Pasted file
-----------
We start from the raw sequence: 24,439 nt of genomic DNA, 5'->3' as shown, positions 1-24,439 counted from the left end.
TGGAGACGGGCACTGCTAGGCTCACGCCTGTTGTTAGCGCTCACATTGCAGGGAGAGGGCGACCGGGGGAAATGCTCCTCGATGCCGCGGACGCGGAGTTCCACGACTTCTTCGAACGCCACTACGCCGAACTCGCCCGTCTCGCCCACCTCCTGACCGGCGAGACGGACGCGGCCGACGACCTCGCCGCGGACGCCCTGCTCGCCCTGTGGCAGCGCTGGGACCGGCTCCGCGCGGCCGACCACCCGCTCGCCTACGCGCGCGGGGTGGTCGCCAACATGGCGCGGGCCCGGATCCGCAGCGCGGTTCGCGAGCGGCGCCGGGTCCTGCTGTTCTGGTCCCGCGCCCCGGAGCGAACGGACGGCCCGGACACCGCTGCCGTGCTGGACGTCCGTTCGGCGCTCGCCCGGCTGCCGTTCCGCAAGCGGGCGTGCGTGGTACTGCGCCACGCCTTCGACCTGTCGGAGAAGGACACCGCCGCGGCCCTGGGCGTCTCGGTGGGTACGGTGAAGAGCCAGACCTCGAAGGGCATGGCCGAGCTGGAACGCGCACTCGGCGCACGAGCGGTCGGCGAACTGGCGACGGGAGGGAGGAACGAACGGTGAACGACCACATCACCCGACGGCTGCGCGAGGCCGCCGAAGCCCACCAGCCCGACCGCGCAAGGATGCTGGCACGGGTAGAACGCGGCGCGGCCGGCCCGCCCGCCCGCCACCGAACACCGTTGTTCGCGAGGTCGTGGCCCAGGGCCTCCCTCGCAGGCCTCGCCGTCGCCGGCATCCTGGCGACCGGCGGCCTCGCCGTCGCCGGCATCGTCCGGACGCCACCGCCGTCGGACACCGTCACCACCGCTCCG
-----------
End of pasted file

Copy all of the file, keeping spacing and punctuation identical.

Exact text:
We start from the raw sequence: 24,439 nt of genomic DNA, 5'->3' as shown, positions 1-24,439 counted from the left end.
TGGAGACGGGCACTGCTAGGCTCACGCCTGTTGTTAGCGCTCACATTGCAGGGAGAGGGCGACCGGGGGAAATGCTCCTCGATGCCGCGGACGCGGAGTTCCACGACTTCTTCGAACGCCACTACGCCGAACTCGCCCGTCTCGCCCACCTCCTGACCGGCGAGACGGACGCGGCCGACGACCTCGCCGCGGACGCCCTGCTCGCCCTGTGGCAGCGCTGGGACCGGCTCCGCGCGGCCGACCACCCGCTCGCCTACGCGCGCGGGGTGGTCGCCAACATGGCGCGGGCCCGGATCCGCAGCGCGGTTCGCGAGCGGCGCCGGGTCCTGCTGTTCTGGTCCCGCGCCCCGGAGCGAACGGACGGCCCGGACACCGCTGCCGTGCTGGACGTCCGTTCGGCGCTCGCCCGGCTGCCGTTCCGCAAGCGGGCGTGCGTGGTACTGCGCCACGCCTTCGACCTGTCGGAGAAGGACACCGCCGCGGCCCTGGGCGTCTCGGTGGGTACGGTGAAGAGCCAGACCTCGAAGGGCATGGCCGAGCTGGAACGCGCACTCGGCGCACGAGCGGTCGGCGAACTGGCGACGGGAGGGAGGAACGAACGGTGAACGACCACATCACCCGACGGCTGCGCGAGGCCGCCGAAGCCCACCAGCCCGACCGCGCAAGGATGCTGGCACGGGTAGAACGCGGCGCGGCCGGCCCGCCCGCCCGCCACCGAACACCGTTGTTCGCGAGGTCGTGGCCCAGGGCCTCCCTCGCAGGCCTCGCCGTCGCCGGCATCCTGGCGACCGGCGGCCTCGCCGTCGCCGGCATCGTCCGGACGCCACCGCCGTCGGACACCGTCACCACCGCTCCG